Tuesday, January 7, 2020

Tips to Help Others in Their Time of Need

Yesterday I had the honor of bringing a dinner to a friend whose parents live down the road from me. She had reached out to let friends and family know the update on her ailing father, who had been placed on hospice care.  She was staying at her parent's home, so I sent her a text and said, what day is best for me to bring over a dinner?  I didn’t give the option of what can I do for you, rather I gave her the option of choosing what day was best to come over. Sometimes in that situation emotions are all over the place and a person doesn’t want to impose on anyone offering help.
I had told my friend that I knew what she and her family were going through as it was my story 8 years ago with my step-dad.  I said if no one answered the door, I’d put the dinner in the kitchen and leave quietly. I felt in my core that a hearty hot dinner would help feed the tummy and the gift of a neighbor bringing dinner over would also be a soothing balm in a time of sadness. My friend said, can you please stay for a bit when you come?  I said yes.  So last night, I brought homemade lentil chili, apple/carrot salad, grabbed a green salad mix and rolls from the store, brought a bottle of wine, along with some tea along with  freshly baked pumpkin cranberry bread to their home. All comfort food. My friend said it’s so nice to see a fresh face and offered me a glass of wine.  As we sat down, I noticed a cozy fire in the fireplace, the warm glow of the lights on their Christmas tree and there was a sense of quiet acceptance of what was coming and peace. I once again realized that when we all get to the end that all we have are our memories and family.  Their father was resting in his room and the family members were taking turns staying with him while the rest of the family gathered together in that warm cozy living room.  We chatted for about ½ hour and I took my leave.  About 45 minutes after I had left, my friend texted that her dad had started  the new chapter in his life in heaven and that her brother was with him telling him how much everyone loved him.  What a beautiful end to well lived life.
Here are a few tips to offer the family or person who have had someone close pass away or who have faced a tragic event. (Side note:  Before I had ever experienced any kind of  tragedy- I didn't know what to say to others, let alone know what i should do for them - so sadly most of the time I didn't do anything.  But I experienced the kindness of others first hand during my time of darkness with the loss of a couple family members followed by my sudden divorce- and these acts of kindness will forever warm my heart and soul. And it forever changed me for the better and helped me to seek to be a better friend)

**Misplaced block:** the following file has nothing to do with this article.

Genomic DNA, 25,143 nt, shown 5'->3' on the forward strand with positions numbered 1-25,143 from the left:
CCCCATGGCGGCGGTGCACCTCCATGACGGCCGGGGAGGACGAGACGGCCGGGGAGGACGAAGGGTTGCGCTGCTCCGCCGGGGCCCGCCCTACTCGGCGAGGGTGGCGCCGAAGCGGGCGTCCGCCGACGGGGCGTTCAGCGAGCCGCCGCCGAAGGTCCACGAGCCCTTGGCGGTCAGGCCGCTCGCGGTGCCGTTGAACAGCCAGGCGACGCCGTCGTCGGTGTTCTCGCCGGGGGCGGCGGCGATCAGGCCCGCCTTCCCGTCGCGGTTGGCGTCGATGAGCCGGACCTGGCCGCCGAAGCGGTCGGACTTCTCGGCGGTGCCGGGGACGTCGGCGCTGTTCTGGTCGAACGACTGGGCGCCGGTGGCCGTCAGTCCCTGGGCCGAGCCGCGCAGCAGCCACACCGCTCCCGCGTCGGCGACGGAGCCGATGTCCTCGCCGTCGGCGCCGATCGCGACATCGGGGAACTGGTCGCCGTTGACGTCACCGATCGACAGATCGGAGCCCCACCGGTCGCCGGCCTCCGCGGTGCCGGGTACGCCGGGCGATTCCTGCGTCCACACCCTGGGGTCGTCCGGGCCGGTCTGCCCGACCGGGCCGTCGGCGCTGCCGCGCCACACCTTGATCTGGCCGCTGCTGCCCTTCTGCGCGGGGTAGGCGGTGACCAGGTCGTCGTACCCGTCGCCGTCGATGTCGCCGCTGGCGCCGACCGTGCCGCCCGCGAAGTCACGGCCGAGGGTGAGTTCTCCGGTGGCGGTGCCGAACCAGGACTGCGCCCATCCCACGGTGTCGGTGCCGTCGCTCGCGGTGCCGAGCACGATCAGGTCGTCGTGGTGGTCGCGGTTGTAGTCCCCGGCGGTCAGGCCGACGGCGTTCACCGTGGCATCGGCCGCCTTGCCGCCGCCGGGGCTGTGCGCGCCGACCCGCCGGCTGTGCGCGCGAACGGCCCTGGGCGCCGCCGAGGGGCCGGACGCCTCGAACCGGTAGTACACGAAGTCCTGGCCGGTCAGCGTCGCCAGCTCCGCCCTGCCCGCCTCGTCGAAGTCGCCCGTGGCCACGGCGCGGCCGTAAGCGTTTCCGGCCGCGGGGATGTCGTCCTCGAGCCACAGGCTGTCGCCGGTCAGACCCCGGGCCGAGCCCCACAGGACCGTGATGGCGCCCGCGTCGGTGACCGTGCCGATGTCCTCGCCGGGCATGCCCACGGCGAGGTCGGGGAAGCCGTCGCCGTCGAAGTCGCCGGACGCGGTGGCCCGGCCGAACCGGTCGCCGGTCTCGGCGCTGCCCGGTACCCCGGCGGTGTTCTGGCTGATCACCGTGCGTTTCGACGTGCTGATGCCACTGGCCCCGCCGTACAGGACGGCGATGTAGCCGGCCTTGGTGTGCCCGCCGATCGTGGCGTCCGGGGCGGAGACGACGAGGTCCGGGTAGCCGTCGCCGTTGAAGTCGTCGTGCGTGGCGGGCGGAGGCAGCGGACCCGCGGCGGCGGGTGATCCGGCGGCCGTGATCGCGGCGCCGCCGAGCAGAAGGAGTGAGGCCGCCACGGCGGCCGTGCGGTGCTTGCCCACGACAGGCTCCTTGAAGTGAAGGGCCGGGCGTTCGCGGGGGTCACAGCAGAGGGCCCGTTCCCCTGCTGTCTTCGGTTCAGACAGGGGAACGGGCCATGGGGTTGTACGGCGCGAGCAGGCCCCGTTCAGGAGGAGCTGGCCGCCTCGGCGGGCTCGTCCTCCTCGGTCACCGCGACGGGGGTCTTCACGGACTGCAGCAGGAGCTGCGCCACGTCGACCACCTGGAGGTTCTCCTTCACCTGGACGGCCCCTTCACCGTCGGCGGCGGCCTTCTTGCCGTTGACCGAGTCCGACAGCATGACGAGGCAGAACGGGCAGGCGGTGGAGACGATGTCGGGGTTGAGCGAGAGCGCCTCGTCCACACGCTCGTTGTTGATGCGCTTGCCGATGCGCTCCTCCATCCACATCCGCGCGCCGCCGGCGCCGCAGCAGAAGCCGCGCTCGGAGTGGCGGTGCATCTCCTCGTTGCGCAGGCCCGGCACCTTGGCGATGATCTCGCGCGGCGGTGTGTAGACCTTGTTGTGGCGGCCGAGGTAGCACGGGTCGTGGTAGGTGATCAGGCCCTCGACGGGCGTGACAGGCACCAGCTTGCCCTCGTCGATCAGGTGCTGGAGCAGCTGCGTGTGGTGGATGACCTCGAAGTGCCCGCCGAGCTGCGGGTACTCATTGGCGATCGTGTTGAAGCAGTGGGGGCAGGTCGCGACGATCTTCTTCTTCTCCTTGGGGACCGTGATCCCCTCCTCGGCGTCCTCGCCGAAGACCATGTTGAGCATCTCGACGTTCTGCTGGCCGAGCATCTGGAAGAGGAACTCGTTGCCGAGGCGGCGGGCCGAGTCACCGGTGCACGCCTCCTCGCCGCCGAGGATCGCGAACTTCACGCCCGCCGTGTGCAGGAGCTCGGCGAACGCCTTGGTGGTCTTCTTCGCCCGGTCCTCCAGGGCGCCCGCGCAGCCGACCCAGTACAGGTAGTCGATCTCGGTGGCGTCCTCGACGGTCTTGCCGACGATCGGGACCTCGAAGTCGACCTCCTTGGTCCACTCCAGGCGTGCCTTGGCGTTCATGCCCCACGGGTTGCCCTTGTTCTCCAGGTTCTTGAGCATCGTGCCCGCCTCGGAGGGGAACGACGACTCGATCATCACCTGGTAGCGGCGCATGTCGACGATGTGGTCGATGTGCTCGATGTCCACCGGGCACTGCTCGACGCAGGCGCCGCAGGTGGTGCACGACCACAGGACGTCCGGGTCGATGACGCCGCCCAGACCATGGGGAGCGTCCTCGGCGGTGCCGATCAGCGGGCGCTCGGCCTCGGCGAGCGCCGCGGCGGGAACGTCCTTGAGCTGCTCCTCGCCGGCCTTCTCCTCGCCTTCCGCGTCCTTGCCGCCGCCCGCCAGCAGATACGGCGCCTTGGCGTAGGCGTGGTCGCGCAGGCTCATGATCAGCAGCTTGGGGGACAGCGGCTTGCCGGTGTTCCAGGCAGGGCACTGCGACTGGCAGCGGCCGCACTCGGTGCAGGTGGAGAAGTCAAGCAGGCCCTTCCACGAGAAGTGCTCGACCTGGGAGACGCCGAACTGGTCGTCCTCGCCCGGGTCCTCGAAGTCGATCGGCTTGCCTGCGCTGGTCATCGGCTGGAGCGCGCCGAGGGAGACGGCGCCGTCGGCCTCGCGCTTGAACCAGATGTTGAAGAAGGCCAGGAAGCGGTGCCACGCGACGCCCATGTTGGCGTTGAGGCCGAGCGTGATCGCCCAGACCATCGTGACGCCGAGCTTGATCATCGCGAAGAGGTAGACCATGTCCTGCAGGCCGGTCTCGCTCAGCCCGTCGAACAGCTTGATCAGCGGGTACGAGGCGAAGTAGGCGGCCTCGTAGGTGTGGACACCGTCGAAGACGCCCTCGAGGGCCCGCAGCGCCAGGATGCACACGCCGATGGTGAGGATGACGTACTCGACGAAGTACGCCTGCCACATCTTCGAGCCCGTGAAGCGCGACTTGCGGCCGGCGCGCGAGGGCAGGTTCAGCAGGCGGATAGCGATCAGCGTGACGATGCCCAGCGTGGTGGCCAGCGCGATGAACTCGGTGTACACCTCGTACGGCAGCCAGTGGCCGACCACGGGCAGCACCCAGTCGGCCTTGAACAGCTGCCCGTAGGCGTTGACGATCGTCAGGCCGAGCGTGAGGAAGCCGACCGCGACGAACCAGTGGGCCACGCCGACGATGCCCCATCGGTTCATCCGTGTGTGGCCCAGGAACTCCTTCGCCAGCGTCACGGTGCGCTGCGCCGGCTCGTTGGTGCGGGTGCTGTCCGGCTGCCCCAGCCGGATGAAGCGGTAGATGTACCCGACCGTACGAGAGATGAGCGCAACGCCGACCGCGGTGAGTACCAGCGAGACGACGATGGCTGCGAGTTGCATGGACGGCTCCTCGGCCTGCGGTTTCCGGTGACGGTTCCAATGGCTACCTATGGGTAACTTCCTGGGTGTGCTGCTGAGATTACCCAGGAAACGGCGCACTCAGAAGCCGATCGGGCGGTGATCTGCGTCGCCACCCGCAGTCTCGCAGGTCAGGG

1)      Don’t say "call me if you need anything"as most people won’t do that.  Rather, reach out to them to offer to bring a dinner and ask what day is convenient. ( Note: be specific and ask is Monday, Wednesday or Friday a good day?) This way they can choose and don’t feel like they have to be polite and say oh you don’t have to do that.  Ask about dietary preferences, likes etc. and if possible make a dinner that can easily be frozen for later.  Use disposable pans too.

2)      If the family asks you to stay, please do. They may need that small distraction of a friendly face.  I found light general conversation helps and is a pleasant distraction.

3)      While cards and flowers are a nice gesture, I particularly found those that reached out after the death who come by to visit,brought food or said we’re going to a movie  - that they were the best medicine for a hurting heart.  Make it a priority in your schedule, plan and do it.  Good intentions are hollow. Action is what is needed.  Put yourself in their place and you will know it is the right thing to do.

4)      Ask them “how are you today?”   The “Today” is the key word in making the question personal and letting the person know they don’t have to answer with something generic.  They can answer from the heart (if they so choose).  Let them talk and all you have to say is “ I care”. I found that those who addressed the “elephant in the room” were greatly appreciated by me. Don’t worry about upsetting a person by mentioning the person who died or a tragic event. If you are uncomfortable, the other person sees it and makes them uncomfortable. Again, just a caring gesture of a hand laid on your arm, a gentle smile and the words, “I am so sorry” help. The other person will decide where the conversation will go.

5)      Be the kind of friend that you would want if you were in that situation. ( this was reinforced for me and I cherish true friends)
As always, thanks for stopping by and feel free to leave a comment on the blog post, share it if you find value or shoot me an email at swheatfarmlife@gmail.com. I love hearing from you.
All my best, Gayle


  1. This is lovely. Everything you wrote is just what my family and I appreciated last June when my
    aunt, who was almost 98, passed. to be with God and all her family, friends, dogs, and horses. Thanks for this.

  2. . I wish for the great of success in all of our destiny endeavors